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Why the “Strong Black Woman” Stereotype Is Bad for Black Mental Health

Girl I know sometimes it’s hard
And we can’t let go
Oh when someone hurts you oh so bad inside
You can’t deny it you can’t stop crying
If you start breathin’
Then you won’t believe it
You’ll feel so much better
Let it go, let it go, let it go, let it go—Erykah Badu 

It is admirable to be deemed a strong woman amidst an unfavorable society that operates according to an unconscious code riddled with inequity and misogyny, not to mention unrelenting beauty standards, sexual double standards, and nearly impossible work/home responsibilities. There is much to be said about being a strong woman who is also Black in America. Enter the strong Black woman stereotype. This centuries-old cultural trope cuts as deep as a double-edge sword for most Black women in our country. Black women have been taught to internalize this persona, as if it were some sort of cultural badge of honor. Despite being discriminated against in employment, education, and healthcare sectors alike, Black women are expected to just “toughen up” and “keep it pushing.” 

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Routinely devalued and overlooked, being a strong brown-skinned girl or woman results in harsh criticisms from majority groups or even being vilified for seeming too angry or acting too masculine when in essence, they are doing the very thing they oftentimes have no choice but to do, which is to be strong. 

In most cases, Black women typically wear multiple hats and are forced to shoulder multiple roles and responsibilities in the household and within the community at large. They naturally assume the position as the familial matriarch. Due to broken family systems and structural discrimination that has been pervasive for decades, the sister to your left or right always has to just keep going. Most Black women are not accustomed with stressing over frivolous matters or what some might refer to as, ‘first world problems.’ For Black women, if something does not work out or there does not appear to be a viable solution to a problem, they will pray, work hard, probably pray some more, and hustle until there is a way!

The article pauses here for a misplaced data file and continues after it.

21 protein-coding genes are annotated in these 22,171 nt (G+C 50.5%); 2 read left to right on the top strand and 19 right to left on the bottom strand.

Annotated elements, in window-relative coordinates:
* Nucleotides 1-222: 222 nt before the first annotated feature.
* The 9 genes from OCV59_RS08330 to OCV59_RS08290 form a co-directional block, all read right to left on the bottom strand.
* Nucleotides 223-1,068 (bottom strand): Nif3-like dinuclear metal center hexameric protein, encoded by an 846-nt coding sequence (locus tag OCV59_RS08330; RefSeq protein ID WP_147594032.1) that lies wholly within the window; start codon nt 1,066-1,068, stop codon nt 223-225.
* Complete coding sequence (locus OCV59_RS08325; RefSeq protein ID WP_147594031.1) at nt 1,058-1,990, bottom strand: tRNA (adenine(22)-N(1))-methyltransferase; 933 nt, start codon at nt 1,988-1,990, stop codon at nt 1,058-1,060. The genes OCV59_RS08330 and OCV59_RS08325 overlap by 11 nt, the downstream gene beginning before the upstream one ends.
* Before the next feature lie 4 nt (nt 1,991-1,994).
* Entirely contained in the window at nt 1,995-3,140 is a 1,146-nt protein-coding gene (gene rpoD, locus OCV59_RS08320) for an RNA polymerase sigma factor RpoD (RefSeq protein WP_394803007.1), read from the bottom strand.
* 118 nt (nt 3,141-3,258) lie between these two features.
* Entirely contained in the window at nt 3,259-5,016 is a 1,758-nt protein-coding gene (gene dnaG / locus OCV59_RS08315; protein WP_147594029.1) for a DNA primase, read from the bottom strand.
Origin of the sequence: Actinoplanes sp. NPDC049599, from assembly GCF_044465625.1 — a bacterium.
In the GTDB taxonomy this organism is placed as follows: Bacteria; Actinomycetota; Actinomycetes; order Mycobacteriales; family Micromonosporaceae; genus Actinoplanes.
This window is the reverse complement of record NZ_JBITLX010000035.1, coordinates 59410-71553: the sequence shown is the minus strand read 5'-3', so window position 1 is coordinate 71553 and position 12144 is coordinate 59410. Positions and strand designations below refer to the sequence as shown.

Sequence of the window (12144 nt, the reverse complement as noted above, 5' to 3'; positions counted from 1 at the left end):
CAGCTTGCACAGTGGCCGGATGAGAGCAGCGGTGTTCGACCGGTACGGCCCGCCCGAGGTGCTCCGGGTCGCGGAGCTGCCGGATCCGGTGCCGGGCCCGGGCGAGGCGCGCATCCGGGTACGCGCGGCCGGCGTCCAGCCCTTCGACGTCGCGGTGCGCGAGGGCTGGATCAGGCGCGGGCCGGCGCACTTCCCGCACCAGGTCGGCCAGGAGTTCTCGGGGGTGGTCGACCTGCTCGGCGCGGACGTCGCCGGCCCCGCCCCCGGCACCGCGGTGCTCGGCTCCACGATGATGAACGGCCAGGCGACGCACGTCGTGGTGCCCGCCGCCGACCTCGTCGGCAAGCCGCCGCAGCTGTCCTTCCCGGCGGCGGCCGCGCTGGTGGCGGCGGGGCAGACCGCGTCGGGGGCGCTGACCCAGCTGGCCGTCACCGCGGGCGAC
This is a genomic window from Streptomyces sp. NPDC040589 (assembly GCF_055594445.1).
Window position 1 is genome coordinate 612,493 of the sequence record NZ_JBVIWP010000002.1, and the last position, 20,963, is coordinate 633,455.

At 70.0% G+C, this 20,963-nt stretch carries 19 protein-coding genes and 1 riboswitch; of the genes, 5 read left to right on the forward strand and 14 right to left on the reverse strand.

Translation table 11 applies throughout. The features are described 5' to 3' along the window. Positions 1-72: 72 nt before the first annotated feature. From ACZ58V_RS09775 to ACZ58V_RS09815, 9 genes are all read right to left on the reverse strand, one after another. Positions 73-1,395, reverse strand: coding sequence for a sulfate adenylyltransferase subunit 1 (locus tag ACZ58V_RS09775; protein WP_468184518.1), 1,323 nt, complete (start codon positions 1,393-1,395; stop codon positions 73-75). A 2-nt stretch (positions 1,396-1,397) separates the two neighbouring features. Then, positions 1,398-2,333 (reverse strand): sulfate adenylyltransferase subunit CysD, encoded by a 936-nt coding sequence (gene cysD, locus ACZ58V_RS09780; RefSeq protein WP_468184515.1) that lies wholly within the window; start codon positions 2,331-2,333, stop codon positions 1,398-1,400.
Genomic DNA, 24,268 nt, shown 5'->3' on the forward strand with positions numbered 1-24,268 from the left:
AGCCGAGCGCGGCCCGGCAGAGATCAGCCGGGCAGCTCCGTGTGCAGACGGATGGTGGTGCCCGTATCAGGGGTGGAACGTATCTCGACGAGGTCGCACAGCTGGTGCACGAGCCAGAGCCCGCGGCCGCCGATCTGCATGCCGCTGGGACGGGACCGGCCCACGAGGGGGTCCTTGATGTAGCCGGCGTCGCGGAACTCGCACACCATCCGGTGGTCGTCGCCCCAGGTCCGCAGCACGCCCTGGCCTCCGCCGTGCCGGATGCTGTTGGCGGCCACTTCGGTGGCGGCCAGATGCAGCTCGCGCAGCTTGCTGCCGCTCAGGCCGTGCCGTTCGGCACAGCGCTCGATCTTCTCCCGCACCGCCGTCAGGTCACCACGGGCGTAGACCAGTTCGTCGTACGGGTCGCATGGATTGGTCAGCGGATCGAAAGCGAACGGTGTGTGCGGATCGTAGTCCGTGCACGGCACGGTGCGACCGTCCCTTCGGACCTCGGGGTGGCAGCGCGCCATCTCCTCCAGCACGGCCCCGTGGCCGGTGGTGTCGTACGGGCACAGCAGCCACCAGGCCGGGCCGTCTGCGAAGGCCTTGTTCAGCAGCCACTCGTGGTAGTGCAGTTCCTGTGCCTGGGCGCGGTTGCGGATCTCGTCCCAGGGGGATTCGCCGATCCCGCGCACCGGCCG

For most of their lives, Black women have seen this awe-inspiring, seemingly supernatural strength and indefatigable fortitude eloquently carried out across generations. This dates back to the survival methods of grandmothers, or incomparable work ethic of mothers, aunties, and women in the church. Black women can unflinchingly hold down the household by working 3-4 jobs, raise their children, and handle their business—all with a radiant smile on their face. This is not because they want to carry the world and those around them on their shoulders and backs, but it is because they have to

Phrases like, “If I don’t do it; it won’t get done,” “I will figure it out,” or “If I don’t take care of everything, who will?” are used too frequently within the Black woman’s nomenclature—the cost is detrimental. But beyond the undeniable strength and beneath the superhero cape lay millions of women who are emotionally exhausted, mentally drained, and enormously burnt out. Black women are tired of having to do everything with a smile draped across their faces while doing it. That smile is often a mask and the only thing keeping them from crying and falling apart. Black women are sick of being misunderstood as self-sacrificing superheroes that are free of emotion and do not mind suffering. The strong Black woman stereotype not only perpetuates gender-based discrimination, but it also fuels an ongoing racial stress burden experienced by countless Black women.

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Dr. Amani M. Allen (University of California, Berkeley) suggests that the superwoman schema that gets attached to Black women is harmful because the intense drive to succeed coupled with ongoing obligations to others exacerbates deleterious health effects tied to racial discrimination (Manke, 2019). Statistically speaking, 58.2% of Black adults with serious mental illness will not receive mental health treatment. While Black women are twice as likely to experience an episode of major depression in comparison to men, sadly only half of those women will actually seek help (MHA, 2021).